How Aluminium Can Solve the Plastic Pollution Problem in the World

Contributed by: Anonymous
March 15, 2021

The environmental impact of plastics has been receiving increased attention recently however the problem has been identified long back. Plastics came into use in 1950's and by 1970-80's the issue of plastic waste came into existence. Globally it has been one of the most pressing concerns in recent times and the growing use & manufacturing of “virgin plastics” are actually adding to it.

Plastics are mostly used in packaging and manufacturing industry and typically there are two types of issues that have made the matter worst. First of all, plastics cannot be recycled, they can technically be downcycled only. This actually uses ~90% virgin-based plastics & hence most plastic that finally gets recycled is often made into carpet, clothes or other fibres. Secondly, even that downcycling to happen, the plastic waste has to be extremely clean & uncontaminated. This has been the reason of China's import ban of inferior plastic waste.

Plastic waste could be significantly reduced, though not eliminated, using existing technologies. That includes improving waste collection and recycling, redesigning products to eliminate packaging made from unrecyclable plastics, expanding refillable, and in some cases substituting other materials. But solutions such as recycling, now globally hovering around 12 percent, would also require a massive scaling-up with many additional recycling facilities that don't exist.

Now as we discuss the recycling issue and substituting plastic with other materials, aluminium can answer most of the questions. Recycling aluminium requires 95% less energy, and produces 95% fewer Greenhouse Gas Emissions (GHG), than manufacturing primary aluminium. That is a GHG saving equivalent to taking 900,000 cars off the road for 12 months. The aluminium beverage can is the world’s most recycled packaging container. A used aluminium beverage can can be recycled, reprocessed, remade and ready for re-sale in around 60 days. In a whole year, that one can could be recycled eight times, saving enough energy to make 160 new cans.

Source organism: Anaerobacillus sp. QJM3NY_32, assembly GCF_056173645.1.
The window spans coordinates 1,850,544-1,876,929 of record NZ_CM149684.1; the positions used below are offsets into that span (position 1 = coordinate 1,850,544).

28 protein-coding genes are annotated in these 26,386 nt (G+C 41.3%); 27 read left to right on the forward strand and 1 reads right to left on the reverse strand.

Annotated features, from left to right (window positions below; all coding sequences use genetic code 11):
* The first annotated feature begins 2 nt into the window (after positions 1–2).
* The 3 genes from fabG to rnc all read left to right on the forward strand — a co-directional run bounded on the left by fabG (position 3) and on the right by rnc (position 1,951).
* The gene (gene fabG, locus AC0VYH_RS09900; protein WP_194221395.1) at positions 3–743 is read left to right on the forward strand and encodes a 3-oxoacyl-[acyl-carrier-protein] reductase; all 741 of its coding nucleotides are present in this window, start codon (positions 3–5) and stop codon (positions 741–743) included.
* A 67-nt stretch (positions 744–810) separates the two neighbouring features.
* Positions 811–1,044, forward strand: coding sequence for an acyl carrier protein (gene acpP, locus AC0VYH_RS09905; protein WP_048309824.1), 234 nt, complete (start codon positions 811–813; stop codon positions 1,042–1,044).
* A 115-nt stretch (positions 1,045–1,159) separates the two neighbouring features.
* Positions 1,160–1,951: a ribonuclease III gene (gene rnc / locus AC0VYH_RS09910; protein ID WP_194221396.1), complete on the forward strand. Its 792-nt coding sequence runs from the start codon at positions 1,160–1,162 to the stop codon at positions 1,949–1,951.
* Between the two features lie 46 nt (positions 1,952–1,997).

Although fewer aluminium bottles might be found in oceans, aluminium bottles production comes at its own cost. The amount of carbon dioxide pumped into the air is double the amount in comparison to the production of plastic bottles.

Some well- known global companies such as Danone, Coca-Cola, and Nestle are successfully launching sales of aluminium water bottles. Overall, food and beverage industries have been attempting to implement eco-friendly product production, using aluminium. In manufacturing industry as well, companies like Apple have been making strides in this space. But switching over to aluminium from plastic "partly solves one problem (less plastic) but creates a new problem (more aluminium)," Thomas Kinnaman, a professor of economics at Bucknell University who researches global recycling trends. "They could put water in solid gold containers (very easy to recycle), but that wouldn't be best, right?"

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